Relief flooded my body and I dropped instantly from high alert to low alert. We were safe. I wasn’t prepared for what happened next; waves of nausea crashed over me and my legs shook violently.
Was this hypothermia?
Was I going into shock?
Nope, it was an adrenaline dump.
It was not until this point that I realised I was in bad shape. The adrenaline rush I had experienced in the woods had pushed my body beyond its usual limits. I had been drained of all resources. My legs buckled under me and I was weak with hunger and thirst.
I dragged my protesting body down step by step, fighting the urge to be sick or collapse, until we reached the camp.
We emerged from the black woods wild-eyed, our bodies broken. The campers cast strange looks at us as we staggered through; we were dripping wet and caked in mud and sweat. I limped along, my boots squelching, looking like I’d seen a ghost.
It was only now that Fraser admitted he’d seen a large bear print ahead of us in the woods.
The following describes our own route up to Ruapehu’s Crater lake, dome ridge summit. It is an unassisted route (requires no chairlifts) and allows for the current renovations to the Whakapapa ski-field, which at the time of trekking blocked the more common route – we completed this route in summer and can therefore only speak to that season. Good luck.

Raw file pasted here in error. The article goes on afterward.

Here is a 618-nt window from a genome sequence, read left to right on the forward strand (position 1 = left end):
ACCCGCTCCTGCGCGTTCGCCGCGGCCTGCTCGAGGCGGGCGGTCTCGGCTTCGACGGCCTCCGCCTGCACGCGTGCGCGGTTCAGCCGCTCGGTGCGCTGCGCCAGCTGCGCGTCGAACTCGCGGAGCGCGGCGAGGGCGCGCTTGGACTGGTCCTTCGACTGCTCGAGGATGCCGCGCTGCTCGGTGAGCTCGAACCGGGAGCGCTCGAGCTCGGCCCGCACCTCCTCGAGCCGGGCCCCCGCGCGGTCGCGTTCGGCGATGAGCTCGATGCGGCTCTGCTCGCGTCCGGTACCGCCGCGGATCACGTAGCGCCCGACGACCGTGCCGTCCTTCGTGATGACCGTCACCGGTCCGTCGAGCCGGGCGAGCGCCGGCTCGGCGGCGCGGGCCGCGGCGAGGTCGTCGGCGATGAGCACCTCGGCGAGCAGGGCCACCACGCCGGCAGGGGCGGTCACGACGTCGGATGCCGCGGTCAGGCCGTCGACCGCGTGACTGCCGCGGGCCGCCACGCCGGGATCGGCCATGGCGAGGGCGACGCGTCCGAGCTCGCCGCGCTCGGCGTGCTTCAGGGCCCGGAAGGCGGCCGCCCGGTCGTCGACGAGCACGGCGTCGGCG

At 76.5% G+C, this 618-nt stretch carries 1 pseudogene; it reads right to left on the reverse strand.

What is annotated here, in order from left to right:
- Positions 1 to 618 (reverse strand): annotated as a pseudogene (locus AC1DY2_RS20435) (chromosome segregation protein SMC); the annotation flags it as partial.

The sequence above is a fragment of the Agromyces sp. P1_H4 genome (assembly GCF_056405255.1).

This is fairly straight forward. You are able to park your own vehicle for the day at the Whakapapa ski-field and walk to the start of my mapped route.
Even in the height of summer, summit temperatures will likely be in the low single digits, if not negative, so don’t be fooled by blue skies at the base. There’s also a really reliable thermal wind to deal with, however I’ll get into further down the post.
I wore a pair of Lowa Tibet GTX boots and strongly advise something with similar rigidity and support. These boots have a full 5mm PU shank, which really came into its own on the loose tephra that blankets the majority of the climb. Madison once again took it on in a lighter pair of shankless boots and didn’t suffer for it, so it can be done, however if any climb benefited from a shank it was this one.
No river crossings required, therefore shorts and a good pair of gaiters will suffice.